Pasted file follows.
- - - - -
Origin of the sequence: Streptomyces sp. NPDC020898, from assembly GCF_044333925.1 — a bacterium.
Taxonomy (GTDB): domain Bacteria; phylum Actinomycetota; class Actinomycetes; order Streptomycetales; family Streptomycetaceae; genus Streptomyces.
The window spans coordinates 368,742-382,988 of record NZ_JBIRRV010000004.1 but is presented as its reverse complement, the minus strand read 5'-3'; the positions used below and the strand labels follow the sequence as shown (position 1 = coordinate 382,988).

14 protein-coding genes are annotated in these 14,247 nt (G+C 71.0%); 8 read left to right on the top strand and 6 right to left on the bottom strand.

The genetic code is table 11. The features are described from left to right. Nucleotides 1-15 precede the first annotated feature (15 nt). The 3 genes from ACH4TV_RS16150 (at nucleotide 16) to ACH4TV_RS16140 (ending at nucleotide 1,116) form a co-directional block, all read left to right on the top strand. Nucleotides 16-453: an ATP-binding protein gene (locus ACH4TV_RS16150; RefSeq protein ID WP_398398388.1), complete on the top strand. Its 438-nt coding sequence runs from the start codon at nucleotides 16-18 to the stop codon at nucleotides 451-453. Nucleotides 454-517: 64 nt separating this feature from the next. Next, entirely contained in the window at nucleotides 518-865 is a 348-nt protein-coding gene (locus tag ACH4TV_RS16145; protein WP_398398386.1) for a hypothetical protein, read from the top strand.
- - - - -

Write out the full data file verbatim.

Origin of the sequence: Streptomyces sp. NPDC020898, from assembly GCF_044333925.1 — a bacterium.
Taxonomy (GTDB): domain Bacteria; phylum Actinomycetota; class Actinomycetes; order Streptomycetales; family Streptomycetaceae; genus Streptomyces.
The window spans coordinates 368,742-382,988 of record NZ_JBIRRV010000004.1 but is presented as its reverse complement, the minus strand read 5'-3'; the positions used below and the strand labels follow the sequence as shown (position 1 = coordinate 382,988).

14 protein-coding genes are annotated in these 14,247 nt (G+C 71.0%); 8 read left to right on the top strand and 6 right to left on the bottom strand.

The genetic code is table 11. The features are described from left to right. Nucleotides 1-15 precede the first annotated feature (15 nt). The 3 genes from ACH4TV_RS16150 (at nucleotide 16) to ACH4TV_RS16140 (ending at nucleotide 1,116) form a co-directional block, all read left to right on the top strand. Nucleotides 16-453: an ATP-binding protein gene (locus ACH4TV_RS16150; RefSeq protein ID WP_398398388.1), complete on the top strand. Its 438-nt coding sequence runs from the start codon at nucleotides 16-18 to the stop codon at nucleotides 451-453. Nucleotides 454-517: 64 nt separating this feature from the next. Next, entirely contained in the window at nucleotides 518-865 is a 348-nt protein-coding gene (locus tag ACH4TV_RS16145; protein WP_398398386.1) for a hypothetical protein, read from the top strand.